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No warning from Turkey, never crossed into its territory: Rescued Russian pilot

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Moscow: The second pilot of the downed Russian Su-24 warplane, who was rescued on Wednesday, has revealed that the Turkish F16s gave “no warning” before shooting down their jet.

The pilot also revealed that his plane did not cross into Turkey’s territory, as claimed by the latter.

“It’s impossible that we violated their airspace even for a second,” Konstantin Murakhtin told Russia’s Rossiya 1 channel.

“We were flying at an altitude of 6,000 meters in completely clear weather, and I had total control of our flight path throughout.”

The pilot was rescued “safe and sound” by Russian and Syrian forces and taken to Syria’s Hmeimim airbase, Xinhua reported.

The Russian Su-24 fighter jet was shot down on Tuesday by Turkey near the Turkish-Syria border.

Turkey claimed responsibility, saying the warplane had violated Turkish airspace and the move was “within engagement rules”.

Russia insisted the plane was in Syrian airspace on a mission to strike at the Islamic State targets.

Russian President Vladimir Putin on Wednesday said S-300 anti-aircraft missile system would be deployed at Hmeimim airbase, where a Russian airforce group for anti-terrorist strikes is located.

Moskva guard missile cruiser of Russia is ready at new combat duty position near Syria’s Latakia “to destroy any potentially dangerous air targets,” Putin said.

Putin on Tuesday called the downing “a stab in the back delivered by accomplices of the terrorists”.

While, Prime Minister Dmitry Medvedev on Wednesday condemned Turkey for downing the warplane and warned of consequences.

“The recklessly criminal actions of the Turkish authorities would lead to three consequences,” an official statement quoted Medvedev as saying.

“First, the dangerous worsening of relations between Russia and NATO, which cannot be justified by any interests, including protection of state borders,” the prime minister said.

“Second, Turkey’s actions in fact demonstrated the protection of the militants of the Islamic State (IS) terrorist group,” Medvedev said.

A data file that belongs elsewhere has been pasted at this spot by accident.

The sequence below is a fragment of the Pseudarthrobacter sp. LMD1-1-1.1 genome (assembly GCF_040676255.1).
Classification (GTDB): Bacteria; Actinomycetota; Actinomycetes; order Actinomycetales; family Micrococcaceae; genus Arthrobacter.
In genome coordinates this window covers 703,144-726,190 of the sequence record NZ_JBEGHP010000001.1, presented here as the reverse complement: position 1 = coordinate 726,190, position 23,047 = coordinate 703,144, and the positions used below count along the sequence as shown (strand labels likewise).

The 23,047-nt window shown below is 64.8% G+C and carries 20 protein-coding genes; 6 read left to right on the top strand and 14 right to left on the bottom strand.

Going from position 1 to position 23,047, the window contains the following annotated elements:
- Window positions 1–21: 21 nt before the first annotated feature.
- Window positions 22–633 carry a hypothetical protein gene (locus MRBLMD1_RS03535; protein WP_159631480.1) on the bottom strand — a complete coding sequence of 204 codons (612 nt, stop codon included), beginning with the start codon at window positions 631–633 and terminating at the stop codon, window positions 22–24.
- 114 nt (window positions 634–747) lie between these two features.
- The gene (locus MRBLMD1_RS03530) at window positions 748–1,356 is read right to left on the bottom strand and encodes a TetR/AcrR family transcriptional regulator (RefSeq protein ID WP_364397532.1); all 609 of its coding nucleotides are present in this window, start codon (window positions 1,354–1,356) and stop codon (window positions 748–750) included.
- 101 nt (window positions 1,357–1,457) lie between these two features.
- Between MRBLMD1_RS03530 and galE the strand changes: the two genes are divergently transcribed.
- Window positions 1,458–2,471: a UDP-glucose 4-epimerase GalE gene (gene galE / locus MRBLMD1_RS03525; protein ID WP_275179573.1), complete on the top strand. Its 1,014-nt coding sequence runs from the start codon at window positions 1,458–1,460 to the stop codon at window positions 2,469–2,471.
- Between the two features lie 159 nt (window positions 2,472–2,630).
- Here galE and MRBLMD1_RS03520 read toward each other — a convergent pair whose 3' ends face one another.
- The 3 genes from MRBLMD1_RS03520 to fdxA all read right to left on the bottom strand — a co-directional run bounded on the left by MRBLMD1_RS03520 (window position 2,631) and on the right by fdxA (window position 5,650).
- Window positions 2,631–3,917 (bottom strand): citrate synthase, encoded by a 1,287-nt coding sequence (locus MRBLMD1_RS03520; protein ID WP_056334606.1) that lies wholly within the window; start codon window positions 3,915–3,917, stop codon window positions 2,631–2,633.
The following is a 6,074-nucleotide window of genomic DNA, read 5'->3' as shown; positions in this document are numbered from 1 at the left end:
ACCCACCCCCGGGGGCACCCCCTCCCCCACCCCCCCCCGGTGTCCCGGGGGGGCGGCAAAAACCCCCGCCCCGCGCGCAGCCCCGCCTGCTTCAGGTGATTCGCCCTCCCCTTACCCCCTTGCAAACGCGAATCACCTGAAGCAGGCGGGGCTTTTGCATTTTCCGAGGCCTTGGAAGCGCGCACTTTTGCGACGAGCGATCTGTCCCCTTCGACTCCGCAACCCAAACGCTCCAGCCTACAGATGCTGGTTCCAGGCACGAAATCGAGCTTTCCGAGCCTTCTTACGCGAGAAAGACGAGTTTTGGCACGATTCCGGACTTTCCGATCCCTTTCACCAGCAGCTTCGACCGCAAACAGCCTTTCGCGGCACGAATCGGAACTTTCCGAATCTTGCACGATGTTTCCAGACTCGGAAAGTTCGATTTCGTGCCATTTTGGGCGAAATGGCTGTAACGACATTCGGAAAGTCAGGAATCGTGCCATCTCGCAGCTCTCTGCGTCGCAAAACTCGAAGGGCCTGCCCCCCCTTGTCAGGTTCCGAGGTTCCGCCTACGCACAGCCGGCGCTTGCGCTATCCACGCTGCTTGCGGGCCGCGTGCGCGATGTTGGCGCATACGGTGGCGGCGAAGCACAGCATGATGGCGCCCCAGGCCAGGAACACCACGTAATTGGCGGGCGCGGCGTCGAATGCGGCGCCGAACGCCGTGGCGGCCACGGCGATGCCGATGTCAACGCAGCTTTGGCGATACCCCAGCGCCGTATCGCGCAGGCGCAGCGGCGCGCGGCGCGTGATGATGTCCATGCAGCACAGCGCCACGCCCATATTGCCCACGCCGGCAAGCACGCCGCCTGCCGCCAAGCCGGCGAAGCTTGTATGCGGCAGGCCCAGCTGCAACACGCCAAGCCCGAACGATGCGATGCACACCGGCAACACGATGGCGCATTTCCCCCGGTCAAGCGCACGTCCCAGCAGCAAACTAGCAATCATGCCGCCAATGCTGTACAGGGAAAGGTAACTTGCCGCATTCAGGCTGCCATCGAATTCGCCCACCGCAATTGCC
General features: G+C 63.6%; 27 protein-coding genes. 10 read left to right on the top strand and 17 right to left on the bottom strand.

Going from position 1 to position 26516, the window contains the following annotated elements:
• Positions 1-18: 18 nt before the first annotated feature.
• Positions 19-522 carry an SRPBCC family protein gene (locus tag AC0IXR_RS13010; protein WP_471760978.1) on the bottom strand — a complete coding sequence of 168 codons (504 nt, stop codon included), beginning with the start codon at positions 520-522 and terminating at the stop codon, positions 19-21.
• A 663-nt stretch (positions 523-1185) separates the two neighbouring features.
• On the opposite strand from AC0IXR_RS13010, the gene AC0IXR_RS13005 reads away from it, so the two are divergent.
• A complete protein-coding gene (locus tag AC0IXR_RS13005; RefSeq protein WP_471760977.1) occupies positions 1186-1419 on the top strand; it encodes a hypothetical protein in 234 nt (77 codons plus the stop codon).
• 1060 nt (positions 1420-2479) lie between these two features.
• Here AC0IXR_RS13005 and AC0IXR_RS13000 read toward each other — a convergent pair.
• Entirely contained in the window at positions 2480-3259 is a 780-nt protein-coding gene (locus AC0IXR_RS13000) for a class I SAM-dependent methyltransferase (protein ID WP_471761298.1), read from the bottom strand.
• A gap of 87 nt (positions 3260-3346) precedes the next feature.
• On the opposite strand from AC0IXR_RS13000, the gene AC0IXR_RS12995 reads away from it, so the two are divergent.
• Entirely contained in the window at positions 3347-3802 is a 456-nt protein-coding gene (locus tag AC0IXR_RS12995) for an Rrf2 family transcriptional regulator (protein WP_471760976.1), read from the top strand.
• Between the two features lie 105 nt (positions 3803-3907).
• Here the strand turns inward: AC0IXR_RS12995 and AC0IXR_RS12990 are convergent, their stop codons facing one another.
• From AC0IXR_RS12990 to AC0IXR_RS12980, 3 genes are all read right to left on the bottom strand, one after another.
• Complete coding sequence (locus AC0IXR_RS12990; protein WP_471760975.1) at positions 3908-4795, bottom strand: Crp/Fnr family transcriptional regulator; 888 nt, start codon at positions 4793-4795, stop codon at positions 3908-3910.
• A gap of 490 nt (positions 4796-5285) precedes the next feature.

He said that there is “available information” about “direct financial interest” of some Turkish officials having a connection with enterprises held by the IS.

“Third, the long-standing good-neighbourly relations between Russia and Turkey, including in the economy and humanitarian spheres have been undermined,” Medvedev said.

(With inputs from agencies)

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Russian Lawmakers Come Up In Support For Bill on ‘Sovereign’ Internet

The bill faces two more votes in the lower chamber, before it is voted on in the upper house of parliament and then signed into law by President Vladimir Putin.

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The coat of arms of Russia is reflected in a laptop screen in this picture illustration taken Feb. 12, 2019. Pixabay

Russian lawmakers backed tighter internet controls on Tuesday to defend against foreign meddling in draft legislation that critics warn could disrupt Russia’s internet and be used to stifle dissent.

The legislation, which some Russian media have likened to an online “iron curtain,” passed its first of three readings in the 450-seat lower chamber of parliament.

The bill seeks to route Russian web traffic and data through points controlled by state authorities and proposes building a national Domain Name System to allow the internet to continue functioning even if the country is cut off from foreign infrastructure.

internet
The legislation, which some Russian media have likened to an online “iron curtain,” passed its first of three readings in the 450-seat lower chamber of parliament. Pixabay

The legislation was drafted in response to what its authors describe as an aggressive new U.S. national cybersecurity strategy passed last year.

The Agora human rights group said earlier this month that the legislation was one of several new bills drafted in December that “seriously threaten Internet freedom.”

The Russian Union of Industrialists and Entrepreneurs has said the bill poses more of a risk to the functioning of the Russian internet segment than the alleged threats from foreign countries that the bill seeks to counter.

internet
The Agora human rights group said earlier this month that the legislation was one of several new bills drafted in December that “seriously threaten Internet freedom.” Pixabay

The bill also proposes installing network equipment that would be able to identify the source of web traffic and also block banned content.

The legislation, which can still be amended, but which is expected to pass, is part of a drive by officials to increase Russian “sovereignty” over its internet segment.

Also Read: Now Russian Telecom Watchdog To Direct Facebook, Twitter to Localise Users’ Database

Russia has introduced tougher internet laws in the last five years, requiring search engines to delete some search results, messaging services to share encryption keys with security services, and social networks to store Russian users’ personal data on servers within the country.

The bill faces two more votes in the lower chamber, before it is voted on in the upper house of parliament and then signed into law by President Vladimir Putin.(VOA)